ELLIOTT: I recently met a Black teenager who told me she didn’t like to read. And I said, “But there are so many great books out there and many of them are being made into movies. Did you see The Hunger Games?” And she had. After we parted ways I thought to myself, “What do Black girls do when they’re watching The Hunger Games? Do they identify with Katniss more than Rue?” I thought of Jacqueline Bobo and her work on Black women as cultural readers. So many of us walk into the theater knowing that Hollywood is going to screw us over. And so we’re already prepared to navigate around stereotypes and extract meaning from the film. I was listening to the lively commentary during the film and it was clear the Black women and girls were engaged with the movie. I thought, “They’re finding a way to enjoy this experience even if there are no Black girls on the screen.”
ELLIOTT: I noticed in the previews that came on before Catching Fire that there are so many YA novels being turned into films—including Divergent. And so you have predominantly young white women being featured in these books that are then being adapted into films—
ZOBOI: And garnering a much larger audience. That’s the subject of my MFA thesis. If you’re going to create an atypical hero—she’s a girl, she’s not as pretty, or maybe she’s clumsy—you’re going to raise her to the rank of hero and let her save the day. Why not go deeper and get that girl who’s really at the bottom of the pile? Around the world, girls of color are the most marginalized group. So if you’re going to write a story about the marginalized, why not reach down and pick the darkest girl?
ELLIOTT: That brings me back to Rudine Sims Bishop and how she said the lack of diversity in children’s literature is also harmful to white children because they grow up thinking they’re the center of the universe. And that then makes it very hard for them to communicate cross-culturally because they haven’t had to learn how. So what are your fears and your hopes for your daughters specifically in terms of finding heroes in literature and film?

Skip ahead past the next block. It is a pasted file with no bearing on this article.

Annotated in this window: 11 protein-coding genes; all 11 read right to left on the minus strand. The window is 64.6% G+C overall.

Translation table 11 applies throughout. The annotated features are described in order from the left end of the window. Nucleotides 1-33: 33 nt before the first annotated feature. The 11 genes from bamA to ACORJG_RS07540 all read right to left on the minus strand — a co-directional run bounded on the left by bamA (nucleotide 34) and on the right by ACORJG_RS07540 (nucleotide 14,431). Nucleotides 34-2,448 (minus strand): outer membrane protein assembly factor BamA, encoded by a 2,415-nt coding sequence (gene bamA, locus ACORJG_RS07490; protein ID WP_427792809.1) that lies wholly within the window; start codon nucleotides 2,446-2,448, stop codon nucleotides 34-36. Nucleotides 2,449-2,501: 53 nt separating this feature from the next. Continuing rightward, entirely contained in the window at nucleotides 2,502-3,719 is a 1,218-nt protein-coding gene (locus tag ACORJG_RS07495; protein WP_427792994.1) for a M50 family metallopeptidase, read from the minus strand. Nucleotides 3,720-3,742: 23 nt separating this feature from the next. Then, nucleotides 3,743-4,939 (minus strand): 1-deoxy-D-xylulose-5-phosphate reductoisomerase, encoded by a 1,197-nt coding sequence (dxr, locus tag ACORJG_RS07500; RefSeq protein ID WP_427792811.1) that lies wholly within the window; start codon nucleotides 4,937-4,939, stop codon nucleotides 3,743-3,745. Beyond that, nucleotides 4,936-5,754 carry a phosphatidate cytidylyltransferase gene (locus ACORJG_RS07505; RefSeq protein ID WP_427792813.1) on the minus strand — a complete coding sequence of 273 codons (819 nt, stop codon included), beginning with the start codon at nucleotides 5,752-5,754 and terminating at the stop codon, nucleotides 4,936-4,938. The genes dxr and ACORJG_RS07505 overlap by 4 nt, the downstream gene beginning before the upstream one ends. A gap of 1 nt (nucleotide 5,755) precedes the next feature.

ZOBOI: I have more hope than fear at this point. I’m teaching my daughters in an indirect way to think critically about everything they’re consuming. If they’re watching TV, I ask, “Where are the brown girls?” To them it seems like there’s more diversity because of what I intentionally put in place around them. They don’t see a dearth because on our bookshelf there is abundance of books that feature girls and boys of color. In terms of what we can do, I think it has to start at the ground level. I see it in the classroom. The teachers don’t know what books are out there. And if the teachers don’t know, the kids don’t know, and their parents don’t know. It’s choice fatigue if they walk into a bookstore.
I wholeheartedly concur with Zoboi: it needs to start at the ground level. As a librarian, it starts with YOU and your library’s collection. Not only teachers, but the entire community looks to librarians to provide them with recommendations for materials. Aligning with S.R. Ranganathan’s fourth law of library science, “save the time of the reader,” librarians can develop annotated bibliographies to recommend and call attention to a specific works.